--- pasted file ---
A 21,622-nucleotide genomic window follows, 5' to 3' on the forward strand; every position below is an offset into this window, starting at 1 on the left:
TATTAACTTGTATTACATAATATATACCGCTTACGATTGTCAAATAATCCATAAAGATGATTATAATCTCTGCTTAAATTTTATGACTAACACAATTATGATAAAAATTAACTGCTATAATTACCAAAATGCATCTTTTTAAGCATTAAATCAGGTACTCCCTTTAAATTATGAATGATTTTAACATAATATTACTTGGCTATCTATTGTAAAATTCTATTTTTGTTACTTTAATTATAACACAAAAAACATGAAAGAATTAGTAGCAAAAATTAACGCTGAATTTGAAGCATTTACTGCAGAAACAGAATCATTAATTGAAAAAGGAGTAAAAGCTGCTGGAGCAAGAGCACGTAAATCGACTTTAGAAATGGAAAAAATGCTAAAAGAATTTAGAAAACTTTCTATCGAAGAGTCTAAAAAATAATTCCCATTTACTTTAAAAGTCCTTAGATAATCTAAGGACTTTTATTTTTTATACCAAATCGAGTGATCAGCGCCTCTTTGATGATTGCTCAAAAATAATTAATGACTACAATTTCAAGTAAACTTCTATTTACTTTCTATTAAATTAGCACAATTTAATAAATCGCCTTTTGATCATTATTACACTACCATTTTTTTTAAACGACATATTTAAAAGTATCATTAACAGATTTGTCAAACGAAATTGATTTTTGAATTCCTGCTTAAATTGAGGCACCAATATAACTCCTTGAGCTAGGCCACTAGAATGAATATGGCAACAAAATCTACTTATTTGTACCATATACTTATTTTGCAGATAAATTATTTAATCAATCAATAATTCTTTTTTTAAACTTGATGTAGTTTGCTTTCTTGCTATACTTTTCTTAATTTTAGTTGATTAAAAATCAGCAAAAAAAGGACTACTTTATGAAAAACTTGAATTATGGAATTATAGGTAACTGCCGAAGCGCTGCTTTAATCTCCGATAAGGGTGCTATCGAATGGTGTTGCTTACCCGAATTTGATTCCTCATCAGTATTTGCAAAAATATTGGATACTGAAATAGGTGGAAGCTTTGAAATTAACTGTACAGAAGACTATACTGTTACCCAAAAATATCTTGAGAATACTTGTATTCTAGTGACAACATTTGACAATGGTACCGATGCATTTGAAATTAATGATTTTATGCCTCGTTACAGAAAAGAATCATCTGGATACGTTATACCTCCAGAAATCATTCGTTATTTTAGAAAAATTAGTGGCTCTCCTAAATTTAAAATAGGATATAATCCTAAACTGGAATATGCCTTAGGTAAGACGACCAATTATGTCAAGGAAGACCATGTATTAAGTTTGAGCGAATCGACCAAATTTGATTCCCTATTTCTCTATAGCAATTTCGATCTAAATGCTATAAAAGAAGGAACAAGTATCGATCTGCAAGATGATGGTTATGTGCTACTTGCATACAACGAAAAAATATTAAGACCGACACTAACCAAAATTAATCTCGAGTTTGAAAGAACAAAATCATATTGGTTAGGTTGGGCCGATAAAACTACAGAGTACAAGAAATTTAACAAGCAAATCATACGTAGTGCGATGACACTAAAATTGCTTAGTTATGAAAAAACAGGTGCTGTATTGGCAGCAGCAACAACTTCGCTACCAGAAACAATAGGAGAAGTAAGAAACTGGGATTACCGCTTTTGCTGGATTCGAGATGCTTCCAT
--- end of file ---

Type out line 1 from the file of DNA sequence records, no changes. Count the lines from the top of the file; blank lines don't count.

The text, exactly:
A 21,622-nucleotide genomic window follows, 5' to 3' on the forward strand; every position below is an offset into this window, starting at 1 on the left: